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Why MLB Players Use Wooden Bats

If you have been following baseball, you might have noticed youth players, high school players, and college players using metal bats. When it comes to the pros you have probably noticed they all use wood bats. This might have heightened your interest and got you asking yourself: “why do MLB players use wooden bats?”

MLB players use wooden bats because the ball has less velocity off the bat when compared to metal bats, which protects both players and fans. Wooden bats also provide the benefits of being cost-effective, reducing bat modifications, and sticking to the tradition of using wooden bats in the MLB.

Brown baseball bat with white grip laying flat on a wood floor

The rest of this article will be diving into each of those reasons in more detail and, for further context, taking a look into why metal bats are popular among non-pros.

5 Reasons Why Major League Players Use Wooden Bats

1. Wood Bats Offer More Protection Than Metal Bats

MLB players are pros, which means the chance of an MLB player hitting the ball on the bat’s sweet spot is significantly higher than that of a non-pro. So, why is this important?

The average velocity of a ball coming off an aluminum bat is notably faster (about eight mph faster) than that of a ball coming off a wood bat. This translates into baseballs flying at a faster speed toward fielders, which translates into less time to react to a ball and more risk to the fielders.

Players hit the ball at higher velocities because aluminum bats are generally lighter. This means players can swing aluminum harder and faster than wooden bats for a much higher impact. Generally, balls coming off metal bats have a velocity of 106.5 mph, while balls coming off wooden bats have a velocity of 98.5 mph.

Imagine a scenario where professional batters use a metal bat. If this were true then pitchers would be at a much higher risk for injury because they’re the closest infielder to the plate, and balls coming off metal bats would be traveling at high velocities.

There have actually been numerous cases where baseball players have been detrimentally hurt by the ball moving at 100 mph or more. An example of this unfortunate event is the case of Brandon McCarthy. He was hit by a batted ball moving at a velocity a little above 100 mph, which caused him to suffer a skull fracture, epidural hemorrhage, and a brain contusion– which was life-threatening.

If this much damage could be done to someone by a wooden bat, one can only imagine how much damage can be done to many more pitchers if batters used metal bats.

In an effort to avoid serious injuries to pitchers, using a wooden bat is the optimal solution.

Beyond protecting the pitcher, using wooden bats also helps protect the fans at the game. Even when wooden bats are used there are still the occasional baseballs flying into the stands and using wooden bats over metal bats helps to reduce the potential injuries to those fans.

Also, if metal bats were to be used, almost all MLB teams would have to change the dimensions of their stadium. Besides the obvious cost of money it would take to re-do the dimensions of the stadium, there is also the cost of fans being further away from the field and making the game less enjoyable. So, to avoid paying for new stadium dimensions and to ensure that we enjoy the game, wood bats work well. 

2. Wood Bats Remove the Incentive for Players to Modify Their Bat

Even though the BBCOR standard ensures metal and composite are manufactured with certain standards, it doesn’t solve the issue of modification to bats.

With metal and composite bats, players can modify the bat to their preference after players have purchased the bat. For example, players can increase their bats’ performance by shaving their bat’s inside component, which causes more of a trampoline effect. If this were done in the Major Leagues, it could be detrimental to other players’ safety as well as the fans’ safety.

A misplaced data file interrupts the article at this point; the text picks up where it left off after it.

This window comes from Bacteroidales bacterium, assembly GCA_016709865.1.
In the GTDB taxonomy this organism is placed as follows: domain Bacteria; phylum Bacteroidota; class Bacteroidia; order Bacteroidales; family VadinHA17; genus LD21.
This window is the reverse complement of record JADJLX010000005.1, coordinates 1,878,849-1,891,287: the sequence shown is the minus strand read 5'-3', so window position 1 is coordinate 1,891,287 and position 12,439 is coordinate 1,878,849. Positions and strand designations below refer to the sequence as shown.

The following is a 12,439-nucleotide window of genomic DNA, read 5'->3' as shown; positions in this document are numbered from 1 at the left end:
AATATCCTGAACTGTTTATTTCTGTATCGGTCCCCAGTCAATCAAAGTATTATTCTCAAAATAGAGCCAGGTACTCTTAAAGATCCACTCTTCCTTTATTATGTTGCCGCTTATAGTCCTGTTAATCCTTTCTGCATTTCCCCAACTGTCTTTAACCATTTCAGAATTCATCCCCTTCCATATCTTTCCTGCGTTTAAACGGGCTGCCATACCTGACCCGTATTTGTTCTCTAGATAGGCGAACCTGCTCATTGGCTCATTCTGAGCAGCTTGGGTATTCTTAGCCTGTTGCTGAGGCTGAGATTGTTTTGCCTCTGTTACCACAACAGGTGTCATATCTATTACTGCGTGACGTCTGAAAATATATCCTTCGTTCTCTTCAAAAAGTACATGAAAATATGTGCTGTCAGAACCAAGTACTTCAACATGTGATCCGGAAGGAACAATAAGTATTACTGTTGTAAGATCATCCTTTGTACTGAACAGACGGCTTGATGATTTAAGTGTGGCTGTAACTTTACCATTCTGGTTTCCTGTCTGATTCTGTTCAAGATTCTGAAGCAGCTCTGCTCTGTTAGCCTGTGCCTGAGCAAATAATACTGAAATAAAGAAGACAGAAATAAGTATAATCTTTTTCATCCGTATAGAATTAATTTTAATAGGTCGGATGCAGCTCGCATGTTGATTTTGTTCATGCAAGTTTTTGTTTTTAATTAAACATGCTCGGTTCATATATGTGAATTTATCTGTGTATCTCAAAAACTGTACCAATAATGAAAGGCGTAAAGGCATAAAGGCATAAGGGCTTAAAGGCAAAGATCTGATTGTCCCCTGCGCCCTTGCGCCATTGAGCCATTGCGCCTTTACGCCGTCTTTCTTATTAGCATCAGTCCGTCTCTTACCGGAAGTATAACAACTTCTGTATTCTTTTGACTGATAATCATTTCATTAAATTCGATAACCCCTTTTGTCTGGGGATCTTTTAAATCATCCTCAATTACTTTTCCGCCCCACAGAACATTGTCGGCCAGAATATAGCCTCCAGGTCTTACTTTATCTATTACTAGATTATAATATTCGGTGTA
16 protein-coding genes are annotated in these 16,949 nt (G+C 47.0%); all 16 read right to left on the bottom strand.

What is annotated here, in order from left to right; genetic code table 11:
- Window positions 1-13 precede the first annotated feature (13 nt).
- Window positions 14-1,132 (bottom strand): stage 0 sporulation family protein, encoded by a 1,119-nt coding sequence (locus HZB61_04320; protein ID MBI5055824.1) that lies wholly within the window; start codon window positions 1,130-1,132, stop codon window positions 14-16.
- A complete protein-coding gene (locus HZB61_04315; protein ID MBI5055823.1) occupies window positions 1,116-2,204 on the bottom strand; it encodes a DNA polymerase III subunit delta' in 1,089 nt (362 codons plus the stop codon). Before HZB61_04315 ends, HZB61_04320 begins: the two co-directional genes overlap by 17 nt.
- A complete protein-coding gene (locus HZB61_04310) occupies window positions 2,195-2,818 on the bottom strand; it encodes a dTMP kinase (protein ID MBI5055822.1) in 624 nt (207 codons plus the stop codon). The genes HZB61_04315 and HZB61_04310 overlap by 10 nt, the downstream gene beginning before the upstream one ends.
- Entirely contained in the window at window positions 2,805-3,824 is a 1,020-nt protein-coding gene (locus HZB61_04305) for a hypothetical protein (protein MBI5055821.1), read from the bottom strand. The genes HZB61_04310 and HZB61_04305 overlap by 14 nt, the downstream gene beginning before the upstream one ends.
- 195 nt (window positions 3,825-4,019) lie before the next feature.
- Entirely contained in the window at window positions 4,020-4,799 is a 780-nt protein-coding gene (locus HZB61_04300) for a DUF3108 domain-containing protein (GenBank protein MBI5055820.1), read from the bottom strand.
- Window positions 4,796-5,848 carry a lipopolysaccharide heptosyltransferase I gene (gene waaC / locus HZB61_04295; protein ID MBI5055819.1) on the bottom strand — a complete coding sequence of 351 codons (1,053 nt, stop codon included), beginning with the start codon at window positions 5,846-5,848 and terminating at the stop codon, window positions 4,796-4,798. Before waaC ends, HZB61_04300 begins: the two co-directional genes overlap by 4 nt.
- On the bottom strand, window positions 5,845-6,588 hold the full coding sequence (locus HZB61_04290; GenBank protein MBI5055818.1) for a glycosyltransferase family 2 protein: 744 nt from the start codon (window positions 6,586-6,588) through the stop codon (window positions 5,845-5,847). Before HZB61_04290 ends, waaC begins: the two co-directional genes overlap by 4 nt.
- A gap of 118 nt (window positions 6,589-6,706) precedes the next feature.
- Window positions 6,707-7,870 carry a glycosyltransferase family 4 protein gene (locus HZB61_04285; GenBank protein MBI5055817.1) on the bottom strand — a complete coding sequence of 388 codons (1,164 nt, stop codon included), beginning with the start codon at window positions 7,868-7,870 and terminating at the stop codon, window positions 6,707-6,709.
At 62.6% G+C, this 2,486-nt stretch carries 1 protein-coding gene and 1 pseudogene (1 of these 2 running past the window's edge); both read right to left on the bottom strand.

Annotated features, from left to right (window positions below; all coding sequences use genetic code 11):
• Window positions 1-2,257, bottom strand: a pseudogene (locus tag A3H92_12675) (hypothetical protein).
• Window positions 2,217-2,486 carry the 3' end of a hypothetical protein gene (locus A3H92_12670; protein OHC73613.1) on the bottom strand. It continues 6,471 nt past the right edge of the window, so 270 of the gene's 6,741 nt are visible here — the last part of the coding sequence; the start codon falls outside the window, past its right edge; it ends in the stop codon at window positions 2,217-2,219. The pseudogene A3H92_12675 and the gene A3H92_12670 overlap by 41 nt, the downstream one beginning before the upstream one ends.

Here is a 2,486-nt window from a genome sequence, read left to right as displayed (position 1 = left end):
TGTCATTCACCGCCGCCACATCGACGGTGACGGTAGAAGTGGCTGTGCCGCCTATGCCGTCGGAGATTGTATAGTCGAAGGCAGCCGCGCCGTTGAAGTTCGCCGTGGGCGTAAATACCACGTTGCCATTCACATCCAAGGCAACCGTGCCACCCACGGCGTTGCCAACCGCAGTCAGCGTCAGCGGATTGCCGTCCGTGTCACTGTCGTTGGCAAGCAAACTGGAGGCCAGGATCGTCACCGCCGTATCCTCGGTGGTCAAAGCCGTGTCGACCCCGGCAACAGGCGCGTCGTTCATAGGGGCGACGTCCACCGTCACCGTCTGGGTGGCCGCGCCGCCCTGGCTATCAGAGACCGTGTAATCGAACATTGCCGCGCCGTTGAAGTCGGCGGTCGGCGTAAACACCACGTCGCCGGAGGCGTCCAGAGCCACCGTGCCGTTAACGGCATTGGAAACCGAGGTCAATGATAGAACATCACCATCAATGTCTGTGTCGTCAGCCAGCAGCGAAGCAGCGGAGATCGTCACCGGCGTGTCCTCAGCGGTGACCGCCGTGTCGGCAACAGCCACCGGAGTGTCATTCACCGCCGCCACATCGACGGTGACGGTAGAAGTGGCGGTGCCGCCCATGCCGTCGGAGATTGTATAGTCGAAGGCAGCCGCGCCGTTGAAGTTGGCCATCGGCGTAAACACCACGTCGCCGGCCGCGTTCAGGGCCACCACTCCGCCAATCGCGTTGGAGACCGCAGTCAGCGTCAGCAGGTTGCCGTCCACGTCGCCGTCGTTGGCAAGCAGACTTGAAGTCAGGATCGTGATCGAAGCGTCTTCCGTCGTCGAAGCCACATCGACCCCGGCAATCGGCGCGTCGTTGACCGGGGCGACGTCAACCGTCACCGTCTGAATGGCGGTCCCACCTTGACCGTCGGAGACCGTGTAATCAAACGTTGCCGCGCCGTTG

Any post-manufacturing modification to wood bats doesn’t affect the hit ball speed or cause a trampoline effect. So, this makes wooden bats much better to use in the MLB.

3. Wood Bats are Cheaper than Metal Bats

In general, wood bats are less expensive than metal bats. The cost of a metal bat ranges from $99-$350 while the cost of a wooden bat ranges from $30-$230.

To do a comparison, check out the baseball bats on Dick’s Sporting Goods website. You’ll notice that the wood baseball bats for high school and college players are typically cheaper than metal bats for high school and college players.

A lot of people may see the cost of a metal bat and justify the price because they’ll be using that bat for many years. But what happens if you need a new bat? Whenever baseball players want to change bats for any reason, one of the best and most cost-effective ways to do this is by using a wooden bat.

Visit my other article to learn more about how much a baseball bat costs.

4. Using A Wood Bat Separates The Pros From Non-Pros

Players in metal-bat leagues have an extra advantage over players in wood-bat leagues because metal bats tend to have more pop. This translates into more base hits for players who use metal bats because the ball gets through the infield a lot quicker. For example, players who use a metal bat and get jammed can still get the ball through the infield for a base hit.

However, with a wood bat, one would have to be skilled and precise to hit baseballs on the sweet spot of the bat. This means wooden bats give more honest feedback by telling you how well you can hit the ball off the sweet spot of the bat, which is due to the sweet spot of wood bats being smaller than that of an aluminum bat.

When it is time to separate the pros from non-pros, then how precisely a player hits with a wooden bat will be one of the major deciding factors on being placed into a lineup. 

5. Using Wood Bats in the MLB is Tradition

Since the game began in the 1800s, wood bats were used by pros. And with so many world records and home run records recorded by batters who have used wooden bats, it would be impossible for the MLB to compare the stats of metal-bat players to those of wood-bat players.

Switching the Major Leagues from a wood-bat league to a metal-bat league means the MLB would have to use new metrics to measure and justify the upcoming records, which can be a whole issue on its own.

Plus, a lot of players and fans like the tradition of baseball. The idea of using metal bats instead of wood bats would very much go against the baseball tradition.

Why Non-Pros Use Metal Bats

Hitter wearing a blue jersey making contact with the pitch

Metal Bats Are Very Forgiving

Compared to wood bats, metal bats tend to have a bigger sweet spot. The barrels of metal bats tend to be larger, which means there is more room for error in someone’s swing.